When people ask me my favorite genre or type of book to read, I’m generally at a loss. That probably seems weird since I’m such an avid reader; I should know my reading taste by now, but it’s actually really fluid and hard to predict. I call myself a mood reader, meaning I have to be in certain moods to enjoy certain books. Now, I may have to be in the right mood to enjoy a genre, but there are certain tropes found in YA books that I am always in the mood to hate. You know, those little elements and phrases you read on the back of a book that make you immediately throw it back on the shelf. So basically what I’m saying is I don’t always know what I like, but I always know what I hate. Is that normal? Oh well.
This might be my most hated trope. If I read this on the back of a book, I’m not even going to finish the synopsis; the book is immediately out of my hands. Memory loss is just too easy. Having your 16-year-old main character lose her memory and try to figure out her past so you can spend the whole book trying to figure out what her past is, too, is just too convenient. It’s like an ex-machina but for the beginning of a book. It’s too easy to construct a plot from missing time; it’s not creative, it’s lazy. It’s what authors do when they don’t know what to do with their characters or when they don’t know anything about them. It’s not interesting to read about when half of YA contemporaries are about memory loss. I’ll pass.
This really follows all of the same reasons I hate the memory loss trope. There are only so many things that could have happened to a missing person. They ran away, they were captured, they’re dead. That’s kind of it. Again, it’s lazy and too convenient to write in a missing character. The main character will spend the whole book trying to find them. I can only read that same storyline so many times before I go crazy. Pass.
This really isn’t a trope, but I’m honestly so sick of straight romances in YA in general that I had to include it. I’ve read enough “boy meets girl” contemporaries for a lifetime. If I’m going to read a straight romance in YA, I want it to be new and creative and exciting and have the characters to actually have chemistry with each other. I want the romance to have purpose in the story, rather than it just be there because that’s what the author thinks needs to happen in a YA book. I have read countless stories where the central conflict is interesting enough without a romance, especially a forbidden one, especially a forbidden one between two straight kids. Give me actually good chemistry between two straight characters, or give me literally any LGBTQ romance.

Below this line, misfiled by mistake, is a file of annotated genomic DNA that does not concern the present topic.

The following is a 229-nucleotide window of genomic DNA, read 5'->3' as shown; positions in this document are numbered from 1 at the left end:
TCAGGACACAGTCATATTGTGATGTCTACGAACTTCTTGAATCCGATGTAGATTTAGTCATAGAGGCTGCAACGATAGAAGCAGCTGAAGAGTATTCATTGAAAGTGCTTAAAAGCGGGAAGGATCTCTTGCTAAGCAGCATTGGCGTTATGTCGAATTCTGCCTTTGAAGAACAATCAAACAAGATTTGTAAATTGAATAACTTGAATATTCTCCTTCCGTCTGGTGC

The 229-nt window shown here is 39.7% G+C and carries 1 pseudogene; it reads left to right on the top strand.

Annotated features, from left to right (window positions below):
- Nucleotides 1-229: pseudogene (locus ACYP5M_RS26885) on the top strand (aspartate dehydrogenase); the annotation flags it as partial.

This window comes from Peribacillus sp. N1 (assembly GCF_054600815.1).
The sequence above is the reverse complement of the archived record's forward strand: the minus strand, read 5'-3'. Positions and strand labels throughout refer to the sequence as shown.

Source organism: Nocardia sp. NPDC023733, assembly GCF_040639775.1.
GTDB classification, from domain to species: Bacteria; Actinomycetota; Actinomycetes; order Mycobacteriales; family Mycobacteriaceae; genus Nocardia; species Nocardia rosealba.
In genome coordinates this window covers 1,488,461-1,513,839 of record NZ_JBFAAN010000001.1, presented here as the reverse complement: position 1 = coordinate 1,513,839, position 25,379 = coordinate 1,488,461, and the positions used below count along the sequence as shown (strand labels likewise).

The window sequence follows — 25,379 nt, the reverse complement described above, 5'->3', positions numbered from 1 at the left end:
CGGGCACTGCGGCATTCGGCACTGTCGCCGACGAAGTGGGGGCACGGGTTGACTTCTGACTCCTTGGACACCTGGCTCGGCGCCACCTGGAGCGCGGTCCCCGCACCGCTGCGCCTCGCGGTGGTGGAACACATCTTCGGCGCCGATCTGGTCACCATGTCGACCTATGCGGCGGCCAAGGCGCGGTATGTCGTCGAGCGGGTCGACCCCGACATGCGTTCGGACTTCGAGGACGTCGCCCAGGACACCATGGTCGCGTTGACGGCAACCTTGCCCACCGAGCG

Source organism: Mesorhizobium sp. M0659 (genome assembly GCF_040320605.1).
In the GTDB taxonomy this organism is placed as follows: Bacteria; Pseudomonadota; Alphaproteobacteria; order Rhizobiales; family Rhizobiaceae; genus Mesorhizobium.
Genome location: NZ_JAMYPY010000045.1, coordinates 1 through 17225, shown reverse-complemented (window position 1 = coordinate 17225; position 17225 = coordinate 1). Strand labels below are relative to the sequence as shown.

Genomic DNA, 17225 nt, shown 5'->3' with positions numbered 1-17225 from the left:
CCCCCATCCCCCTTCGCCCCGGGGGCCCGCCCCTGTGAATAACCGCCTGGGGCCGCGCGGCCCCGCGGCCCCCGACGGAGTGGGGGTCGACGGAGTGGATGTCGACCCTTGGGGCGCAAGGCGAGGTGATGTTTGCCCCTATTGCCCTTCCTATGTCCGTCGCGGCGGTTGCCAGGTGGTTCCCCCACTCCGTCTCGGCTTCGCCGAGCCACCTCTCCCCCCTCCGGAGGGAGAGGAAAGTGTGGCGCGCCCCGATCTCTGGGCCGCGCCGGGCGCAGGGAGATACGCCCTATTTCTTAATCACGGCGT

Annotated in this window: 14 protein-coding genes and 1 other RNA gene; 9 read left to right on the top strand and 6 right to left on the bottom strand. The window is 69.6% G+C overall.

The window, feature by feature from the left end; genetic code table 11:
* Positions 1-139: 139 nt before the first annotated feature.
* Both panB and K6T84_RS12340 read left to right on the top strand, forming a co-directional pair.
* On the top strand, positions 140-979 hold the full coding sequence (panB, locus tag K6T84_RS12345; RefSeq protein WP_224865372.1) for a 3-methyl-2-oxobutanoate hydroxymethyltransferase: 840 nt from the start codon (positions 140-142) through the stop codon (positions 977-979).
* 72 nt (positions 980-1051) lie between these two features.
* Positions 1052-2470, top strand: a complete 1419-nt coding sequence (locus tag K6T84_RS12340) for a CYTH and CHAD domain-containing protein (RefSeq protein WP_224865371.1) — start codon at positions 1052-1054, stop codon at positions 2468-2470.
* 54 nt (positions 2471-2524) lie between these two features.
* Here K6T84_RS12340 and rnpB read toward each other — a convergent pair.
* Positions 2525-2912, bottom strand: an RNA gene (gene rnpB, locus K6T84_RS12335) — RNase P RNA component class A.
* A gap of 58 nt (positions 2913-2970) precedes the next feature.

This has been discussed so much in the YA community, I don’t know if I really need to talk about it for long. It’s been far overdone. It’s a lazy way to create conflict because you don’t know how to create interesting conflict within storyline you have already started. I don’t think this is as much of a problem in the YA/publishing community as it was around four years ago, but still. If a love triangle is hinted at in the synopsis of a book, it’s going back on the shelf. Pass.
the chosen one
Recently, I’ve been a big fan of group efforts (see: The Raven Boys by Maggie Steivfater). Having one character as the only one who can save the world from whatever bad thing is happening just feels, again, too easy. It’s been done and it’s been done a lot. When I’m looking for a good read, I’m looking for characters with interesting motives, with central conflicts that feel new and exciting. Saying that your main character is the only one who can do what they’re doing just feels lazy; try digging a little deeper, or I’ll pass.
I’m realizing that a lot of my complaints and turn-offs are from feeling that the author is being lazy and not trying hard enough to stand out among the hundreds of YA books out there. I understand that books in the YA world go through trends; certain things are extremely popular during different periods of time. But what can be cool about these trends are authors who take the common trope and twist it into something familiar but also something very new and innovative. Reading a book where an author just takes a common trope and throws it into their story, doing nothing to make it distinctive from the last ‘chosen one’ release, can be boring but also disappointing. I want to read books by authors who are ambitious, who want to be different, who give us stories we have never seen before, who give us stories that feel both familiar and foreign.
What tropes in YA can you not stand? What phrases found in synopses will make you not read a book? Let me know in the comments!